Unix, Linux, and Windows Server Critique
For Kudler Fine Foods
Unix, Linux, and Windows Server Critique
Kudler Fine Foods is an upscale specialty food store located in San Diego California, with 3 locations in La Jolla, Del Mar and Encinitas. Kathy Kudler opened Kudler Fine Foods in June 1998, and grew quickly to open the 3 locations in as little as 5 years. While the mission is to provide the finest products and to assure Kudler is the purveyor of choice for customers aspiring to purchase the finest epicurean delights, the company must have the best possible technology to meet the business needs.
The objective is critiquing possible Servers that will improve the protection of data, provide a stable environment to support business, allow transaction monitoring, store sales transactions from POS terminals, backup data, and manage databases.
The purpose is to weigh the pros and cons of the different servers, find the one server that will meet the needs of the business, and implement the server to the end users. The critique will include security, administration, networking, performance, and programmability. Security
When beginning a discussion of computer security, a number of variables come into play. From patch availability to OS popularity, antivirus offerings, user/administrator knowledge and even physical user controls, many elements must be considered to create a computing environment that is secure. While Windows and Linux each have their advantages and disadvantages, neither operating system is, at its core, more or less safe than the other from attacks and data theft. All operating systems have vulnerabilities before they ever ship, and it is up to the administrator of those systems to maintain a level of security that protects the valuable data stored on those servers.
Windows and Linux operating systems have a few large advantages and disadvantages that are worth analyzing when considering security. Interestingly enough, the largest advantage is probably also the largest disadvantage. Windows is the most widely used operating system in the world, so there is a large user community and thousands of employees at Microsoft that work to improve security daily. By the same token, it is also the operating system that is most widely targeted by virus and malware programs that individuals create either to profit or just create general mayhem. Since the Linux user base is much smaller, it is less advantageous for individuals to create viruses and malware for Linux systems, since the impact would be much smaller. Additionally, Linux is a less familiar and more difficult operating system to install and maintain, so the user base for Linux is widely more knowledgeable than that of Windows operating systems. This was exacerbated in previous versions of the Windows OS because user access control was much looser than it is currently. Since the inception of Unix and later Linux, the operating system was predicated on the idea that users should have as limited access directly to the system kernel as possible. ("Is Linux Really More Secure Than Windows?", 2011).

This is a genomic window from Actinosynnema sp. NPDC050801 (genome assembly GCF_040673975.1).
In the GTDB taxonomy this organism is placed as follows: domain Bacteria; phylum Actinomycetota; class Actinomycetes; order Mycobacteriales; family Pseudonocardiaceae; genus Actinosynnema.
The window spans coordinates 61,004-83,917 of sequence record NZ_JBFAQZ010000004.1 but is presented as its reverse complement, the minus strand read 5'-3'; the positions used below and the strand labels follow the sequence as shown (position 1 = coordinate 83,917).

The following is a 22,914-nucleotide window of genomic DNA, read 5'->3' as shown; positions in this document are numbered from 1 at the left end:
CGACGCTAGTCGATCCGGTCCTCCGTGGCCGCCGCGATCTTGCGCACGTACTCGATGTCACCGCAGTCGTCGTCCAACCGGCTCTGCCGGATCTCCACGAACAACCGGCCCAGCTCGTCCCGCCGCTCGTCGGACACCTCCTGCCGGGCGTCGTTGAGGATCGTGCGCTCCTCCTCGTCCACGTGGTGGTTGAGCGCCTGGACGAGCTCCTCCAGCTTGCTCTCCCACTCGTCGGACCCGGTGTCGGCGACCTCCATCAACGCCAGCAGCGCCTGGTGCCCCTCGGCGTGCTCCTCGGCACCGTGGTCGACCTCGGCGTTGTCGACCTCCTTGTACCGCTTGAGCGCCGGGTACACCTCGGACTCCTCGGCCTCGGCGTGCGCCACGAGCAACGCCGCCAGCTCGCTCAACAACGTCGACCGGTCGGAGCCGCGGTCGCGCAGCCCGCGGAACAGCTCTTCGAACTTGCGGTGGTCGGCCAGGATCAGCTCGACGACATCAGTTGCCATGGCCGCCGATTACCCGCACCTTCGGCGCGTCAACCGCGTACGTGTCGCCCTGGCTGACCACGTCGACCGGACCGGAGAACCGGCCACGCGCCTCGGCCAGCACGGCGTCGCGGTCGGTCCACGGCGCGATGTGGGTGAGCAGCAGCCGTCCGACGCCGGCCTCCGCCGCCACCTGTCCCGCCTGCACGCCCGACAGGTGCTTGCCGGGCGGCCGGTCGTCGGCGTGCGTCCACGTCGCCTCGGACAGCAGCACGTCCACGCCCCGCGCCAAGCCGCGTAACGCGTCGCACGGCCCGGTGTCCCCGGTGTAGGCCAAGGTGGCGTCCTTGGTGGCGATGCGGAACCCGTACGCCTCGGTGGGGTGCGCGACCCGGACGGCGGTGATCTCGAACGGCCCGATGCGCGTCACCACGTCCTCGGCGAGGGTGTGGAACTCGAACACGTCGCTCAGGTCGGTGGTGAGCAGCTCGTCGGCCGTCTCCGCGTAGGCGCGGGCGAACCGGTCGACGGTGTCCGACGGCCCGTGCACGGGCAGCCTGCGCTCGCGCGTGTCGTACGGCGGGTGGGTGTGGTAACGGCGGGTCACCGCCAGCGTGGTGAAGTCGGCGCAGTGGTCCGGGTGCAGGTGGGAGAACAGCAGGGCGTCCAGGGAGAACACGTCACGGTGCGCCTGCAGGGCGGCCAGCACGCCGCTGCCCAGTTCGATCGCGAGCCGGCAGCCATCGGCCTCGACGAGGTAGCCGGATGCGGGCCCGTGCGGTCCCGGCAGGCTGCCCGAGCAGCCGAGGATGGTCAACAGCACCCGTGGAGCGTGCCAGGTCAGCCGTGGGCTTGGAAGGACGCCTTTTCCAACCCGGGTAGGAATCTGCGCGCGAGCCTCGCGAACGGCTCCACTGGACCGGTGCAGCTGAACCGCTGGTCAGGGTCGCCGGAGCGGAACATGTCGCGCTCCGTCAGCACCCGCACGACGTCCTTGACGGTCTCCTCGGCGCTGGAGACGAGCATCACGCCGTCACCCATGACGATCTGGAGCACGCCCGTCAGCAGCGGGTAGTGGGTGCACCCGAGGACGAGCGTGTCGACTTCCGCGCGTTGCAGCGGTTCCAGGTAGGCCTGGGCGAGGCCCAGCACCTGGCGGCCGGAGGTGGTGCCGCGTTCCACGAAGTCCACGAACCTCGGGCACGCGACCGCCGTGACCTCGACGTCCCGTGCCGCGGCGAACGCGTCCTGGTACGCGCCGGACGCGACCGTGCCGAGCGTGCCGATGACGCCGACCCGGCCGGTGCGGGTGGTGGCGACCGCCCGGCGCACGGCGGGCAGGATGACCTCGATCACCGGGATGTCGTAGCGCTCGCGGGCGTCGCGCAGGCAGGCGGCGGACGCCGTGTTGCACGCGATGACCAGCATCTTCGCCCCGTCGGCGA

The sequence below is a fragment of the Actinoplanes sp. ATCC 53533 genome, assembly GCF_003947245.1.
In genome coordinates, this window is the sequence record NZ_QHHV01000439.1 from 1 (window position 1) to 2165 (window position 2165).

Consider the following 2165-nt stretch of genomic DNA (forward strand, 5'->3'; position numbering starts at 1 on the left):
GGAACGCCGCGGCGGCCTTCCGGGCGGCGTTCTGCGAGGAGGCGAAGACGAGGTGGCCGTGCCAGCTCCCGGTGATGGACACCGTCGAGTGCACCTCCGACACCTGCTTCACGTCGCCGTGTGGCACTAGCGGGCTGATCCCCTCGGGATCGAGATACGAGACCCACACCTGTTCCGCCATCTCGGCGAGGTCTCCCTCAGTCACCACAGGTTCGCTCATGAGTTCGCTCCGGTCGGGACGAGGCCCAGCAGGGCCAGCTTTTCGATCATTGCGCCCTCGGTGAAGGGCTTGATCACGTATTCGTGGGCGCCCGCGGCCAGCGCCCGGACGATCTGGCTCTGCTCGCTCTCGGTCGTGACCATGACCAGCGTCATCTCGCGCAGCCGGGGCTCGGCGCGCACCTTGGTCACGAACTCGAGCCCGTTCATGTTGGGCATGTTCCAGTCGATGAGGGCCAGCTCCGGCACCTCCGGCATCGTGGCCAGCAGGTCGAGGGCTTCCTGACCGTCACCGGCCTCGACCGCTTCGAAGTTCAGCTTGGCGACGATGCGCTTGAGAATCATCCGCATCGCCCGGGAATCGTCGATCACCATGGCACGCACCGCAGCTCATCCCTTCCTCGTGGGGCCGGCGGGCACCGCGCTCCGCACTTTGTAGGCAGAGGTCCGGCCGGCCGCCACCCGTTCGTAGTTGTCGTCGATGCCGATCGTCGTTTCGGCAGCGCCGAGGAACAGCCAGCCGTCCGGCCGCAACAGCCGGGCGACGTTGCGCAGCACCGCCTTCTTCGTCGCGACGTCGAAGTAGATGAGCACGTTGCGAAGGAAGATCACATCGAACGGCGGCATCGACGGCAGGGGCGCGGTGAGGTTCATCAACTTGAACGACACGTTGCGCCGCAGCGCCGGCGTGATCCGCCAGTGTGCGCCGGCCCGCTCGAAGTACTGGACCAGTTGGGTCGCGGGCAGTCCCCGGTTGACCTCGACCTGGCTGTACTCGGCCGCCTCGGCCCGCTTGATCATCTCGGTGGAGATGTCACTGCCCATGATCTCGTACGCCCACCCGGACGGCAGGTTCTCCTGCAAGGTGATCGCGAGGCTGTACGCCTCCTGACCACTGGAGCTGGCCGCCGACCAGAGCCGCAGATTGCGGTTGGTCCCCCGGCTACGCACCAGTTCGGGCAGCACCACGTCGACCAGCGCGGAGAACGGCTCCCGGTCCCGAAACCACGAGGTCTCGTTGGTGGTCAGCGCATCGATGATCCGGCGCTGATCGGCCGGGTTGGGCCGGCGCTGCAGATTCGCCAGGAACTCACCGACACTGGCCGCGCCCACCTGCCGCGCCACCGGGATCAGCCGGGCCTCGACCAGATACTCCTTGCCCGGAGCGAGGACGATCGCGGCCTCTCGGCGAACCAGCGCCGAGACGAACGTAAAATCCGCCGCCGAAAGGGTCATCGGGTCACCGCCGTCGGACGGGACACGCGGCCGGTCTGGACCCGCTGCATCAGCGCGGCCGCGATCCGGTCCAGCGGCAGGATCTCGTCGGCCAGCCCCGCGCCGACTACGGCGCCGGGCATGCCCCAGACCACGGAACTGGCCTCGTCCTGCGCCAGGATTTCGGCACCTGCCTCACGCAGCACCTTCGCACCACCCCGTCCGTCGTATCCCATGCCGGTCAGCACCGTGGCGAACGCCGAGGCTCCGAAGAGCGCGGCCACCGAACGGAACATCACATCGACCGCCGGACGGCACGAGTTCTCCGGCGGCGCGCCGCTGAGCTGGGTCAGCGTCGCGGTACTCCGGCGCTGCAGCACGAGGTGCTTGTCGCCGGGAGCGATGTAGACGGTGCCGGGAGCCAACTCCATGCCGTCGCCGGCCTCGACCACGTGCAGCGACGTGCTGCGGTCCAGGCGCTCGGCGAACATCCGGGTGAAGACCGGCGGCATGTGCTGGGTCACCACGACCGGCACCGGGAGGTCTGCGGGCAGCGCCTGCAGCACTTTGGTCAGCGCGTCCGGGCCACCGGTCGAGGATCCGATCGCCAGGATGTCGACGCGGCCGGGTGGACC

Another item that is frequently referenced when comparing Windows and Linux security is the configuration of, well, everything. Windows takes the approach of doing as much as is efficient for the user, rather than the user having to do it themselves. Linux forces users to take much more control of any software they install or connections they set up, which adds flexibility but gives birth to a wide array of human error possibilities. There are pros and cons to both of these philosophies, because the Windows approach means the software is probably more secure out of the box, but the Linux software gives users the ability to enhance security in greater detail without having to wait on someone else to develop a security patch. Administration
The duty of the administrator is to solve problems that arise when workstations go down and...
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Venezia, P. (2011). The decline and fall of system administration. Retrieved from http://www.infoworld.com/d/data-center/the-decline-and-fall-system-administration-375?page=0,1
Capabilities and Functionality
Windows Server vs. Linux. (2010). Retrieved 11/29/11 from
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